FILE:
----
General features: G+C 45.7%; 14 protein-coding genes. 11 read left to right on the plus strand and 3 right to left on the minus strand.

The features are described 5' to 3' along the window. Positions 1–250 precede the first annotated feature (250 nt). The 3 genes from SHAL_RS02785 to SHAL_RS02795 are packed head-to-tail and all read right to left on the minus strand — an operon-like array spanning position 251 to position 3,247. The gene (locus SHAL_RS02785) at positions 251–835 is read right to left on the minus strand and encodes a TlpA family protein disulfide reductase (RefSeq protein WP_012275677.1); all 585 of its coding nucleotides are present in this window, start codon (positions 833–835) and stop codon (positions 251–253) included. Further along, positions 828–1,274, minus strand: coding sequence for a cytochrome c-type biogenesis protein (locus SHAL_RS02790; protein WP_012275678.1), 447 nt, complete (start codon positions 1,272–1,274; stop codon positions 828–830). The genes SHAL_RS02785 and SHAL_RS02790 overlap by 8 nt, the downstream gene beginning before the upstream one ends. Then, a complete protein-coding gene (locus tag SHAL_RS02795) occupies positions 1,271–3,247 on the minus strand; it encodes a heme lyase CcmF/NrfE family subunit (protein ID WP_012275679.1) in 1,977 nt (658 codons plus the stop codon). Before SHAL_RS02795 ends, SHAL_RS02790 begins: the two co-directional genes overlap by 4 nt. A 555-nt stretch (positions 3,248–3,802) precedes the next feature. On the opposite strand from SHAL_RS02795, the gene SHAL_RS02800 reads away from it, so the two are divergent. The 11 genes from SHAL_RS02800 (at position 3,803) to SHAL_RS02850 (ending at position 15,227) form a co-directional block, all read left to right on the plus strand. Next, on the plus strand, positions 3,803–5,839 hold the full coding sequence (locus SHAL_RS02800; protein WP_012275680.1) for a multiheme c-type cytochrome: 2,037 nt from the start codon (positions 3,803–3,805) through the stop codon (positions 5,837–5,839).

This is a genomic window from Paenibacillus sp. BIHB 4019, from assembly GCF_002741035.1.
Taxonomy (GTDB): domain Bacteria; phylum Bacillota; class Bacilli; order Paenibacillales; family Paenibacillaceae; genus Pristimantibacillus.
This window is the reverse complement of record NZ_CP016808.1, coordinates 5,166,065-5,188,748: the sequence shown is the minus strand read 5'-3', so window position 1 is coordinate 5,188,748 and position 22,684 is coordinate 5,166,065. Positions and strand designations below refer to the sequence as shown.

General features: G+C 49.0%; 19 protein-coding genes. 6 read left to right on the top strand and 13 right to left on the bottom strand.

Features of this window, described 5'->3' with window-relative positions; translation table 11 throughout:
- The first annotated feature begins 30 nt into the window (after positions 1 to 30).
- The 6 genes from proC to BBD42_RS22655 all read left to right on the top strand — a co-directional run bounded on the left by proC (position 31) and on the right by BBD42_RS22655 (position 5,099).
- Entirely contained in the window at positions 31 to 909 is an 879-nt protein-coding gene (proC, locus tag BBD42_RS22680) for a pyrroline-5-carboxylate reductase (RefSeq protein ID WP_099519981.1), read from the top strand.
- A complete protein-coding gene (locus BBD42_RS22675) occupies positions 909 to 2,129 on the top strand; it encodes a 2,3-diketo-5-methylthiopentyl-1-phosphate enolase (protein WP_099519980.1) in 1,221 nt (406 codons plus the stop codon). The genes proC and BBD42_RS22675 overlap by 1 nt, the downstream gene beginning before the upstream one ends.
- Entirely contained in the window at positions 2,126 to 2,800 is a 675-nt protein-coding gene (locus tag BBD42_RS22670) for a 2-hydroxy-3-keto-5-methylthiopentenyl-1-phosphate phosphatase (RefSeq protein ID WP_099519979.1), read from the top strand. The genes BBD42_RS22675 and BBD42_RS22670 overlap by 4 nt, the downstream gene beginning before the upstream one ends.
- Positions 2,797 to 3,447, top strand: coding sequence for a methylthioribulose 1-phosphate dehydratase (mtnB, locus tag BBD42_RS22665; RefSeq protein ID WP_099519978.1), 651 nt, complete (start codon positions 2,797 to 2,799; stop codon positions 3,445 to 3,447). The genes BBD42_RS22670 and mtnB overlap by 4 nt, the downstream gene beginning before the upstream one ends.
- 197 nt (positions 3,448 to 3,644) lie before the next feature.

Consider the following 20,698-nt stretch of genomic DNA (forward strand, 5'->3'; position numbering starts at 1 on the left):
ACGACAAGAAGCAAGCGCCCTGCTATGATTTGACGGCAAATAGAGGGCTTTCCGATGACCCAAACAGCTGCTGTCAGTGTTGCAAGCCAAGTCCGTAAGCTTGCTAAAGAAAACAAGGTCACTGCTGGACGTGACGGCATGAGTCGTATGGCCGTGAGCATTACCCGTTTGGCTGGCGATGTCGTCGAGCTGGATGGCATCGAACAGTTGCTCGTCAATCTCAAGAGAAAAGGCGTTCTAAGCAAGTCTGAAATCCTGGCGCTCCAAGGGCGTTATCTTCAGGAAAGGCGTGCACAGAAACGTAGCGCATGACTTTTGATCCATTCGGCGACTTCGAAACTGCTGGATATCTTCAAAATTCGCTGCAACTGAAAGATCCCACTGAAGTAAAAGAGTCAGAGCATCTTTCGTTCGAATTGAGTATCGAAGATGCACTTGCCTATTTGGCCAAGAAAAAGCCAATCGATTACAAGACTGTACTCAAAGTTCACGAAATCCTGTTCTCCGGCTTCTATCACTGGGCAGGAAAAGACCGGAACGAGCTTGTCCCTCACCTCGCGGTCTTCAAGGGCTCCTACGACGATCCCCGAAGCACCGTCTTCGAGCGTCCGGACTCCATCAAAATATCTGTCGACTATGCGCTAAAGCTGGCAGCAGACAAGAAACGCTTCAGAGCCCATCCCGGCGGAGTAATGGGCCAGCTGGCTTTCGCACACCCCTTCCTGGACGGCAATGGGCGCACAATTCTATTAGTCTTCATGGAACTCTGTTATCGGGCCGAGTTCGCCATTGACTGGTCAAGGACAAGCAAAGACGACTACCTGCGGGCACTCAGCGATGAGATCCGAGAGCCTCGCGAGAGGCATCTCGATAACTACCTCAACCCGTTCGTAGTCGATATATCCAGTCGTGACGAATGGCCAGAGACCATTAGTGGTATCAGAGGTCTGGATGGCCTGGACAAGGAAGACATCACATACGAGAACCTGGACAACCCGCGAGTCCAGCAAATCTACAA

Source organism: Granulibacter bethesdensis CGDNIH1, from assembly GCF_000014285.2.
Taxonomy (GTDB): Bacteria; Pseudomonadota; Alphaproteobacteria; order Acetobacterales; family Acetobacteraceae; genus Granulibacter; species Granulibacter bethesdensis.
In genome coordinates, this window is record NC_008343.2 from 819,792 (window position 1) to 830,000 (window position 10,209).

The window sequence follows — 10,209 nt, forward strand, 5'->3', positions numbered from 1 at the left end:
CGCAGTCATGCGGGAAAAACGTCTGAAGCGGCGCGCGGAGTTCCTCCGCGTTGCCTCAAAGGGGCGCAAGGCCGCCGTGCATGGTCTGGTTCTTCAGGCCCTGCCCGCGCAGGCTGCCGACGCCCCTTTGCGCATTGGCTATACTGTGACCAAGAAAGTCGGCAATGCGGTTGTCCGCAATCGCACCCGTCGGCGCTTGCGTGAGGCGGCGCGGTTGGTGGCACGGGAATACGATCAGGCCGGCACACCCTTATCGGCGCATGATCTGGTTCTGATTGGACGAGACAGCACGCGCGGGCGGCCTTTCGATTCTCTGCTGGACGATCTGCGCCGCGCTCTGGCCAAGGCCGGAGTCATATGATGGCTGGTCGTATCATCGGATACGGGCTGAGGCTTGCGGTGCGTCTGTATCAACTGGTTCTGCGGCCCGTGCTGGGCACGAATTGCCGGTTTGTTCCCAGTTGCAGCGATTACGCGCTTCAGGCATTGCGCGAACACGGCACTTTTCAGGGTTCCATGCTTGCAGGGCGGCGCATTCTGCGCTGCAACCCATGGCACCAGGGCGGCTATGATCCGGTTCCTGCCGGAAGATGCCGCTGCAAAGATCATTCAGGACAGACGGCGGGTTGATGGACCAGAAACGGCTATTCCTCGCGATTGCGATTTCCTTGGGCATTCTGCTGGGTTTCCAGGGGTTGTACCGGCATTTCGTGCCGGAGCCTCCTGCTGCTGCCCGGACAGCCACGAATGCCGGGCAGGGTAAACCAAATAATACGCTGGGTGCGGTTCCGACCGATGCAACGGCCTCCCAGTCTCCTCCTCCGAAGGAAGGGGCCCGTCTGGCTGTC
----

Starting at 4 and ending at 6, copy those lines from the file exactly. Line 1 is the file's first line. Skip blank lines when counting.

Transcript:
Taxonomy (GTDB): domain Bacteria; phylum Bacillota; class Bacilli; order Paenibacillales; family Paenibacillaceae; genus Pristimantibacillus.
This window is the reverse complement of record NZ_CP016808.1, coordinates 5,166,065-5,188,748: the sequence shown is the minus strand read 5'-3', so window position 1 is coordinate 5,188,748 and position 22,684 is coordinate 5,166,065. Positions and strand designations below refer to the sequence as shown.

General features: G+C 49.0%; 19 protein-coding genes. 6 read left to right on the top strand and 13 right to left on the bottom strand.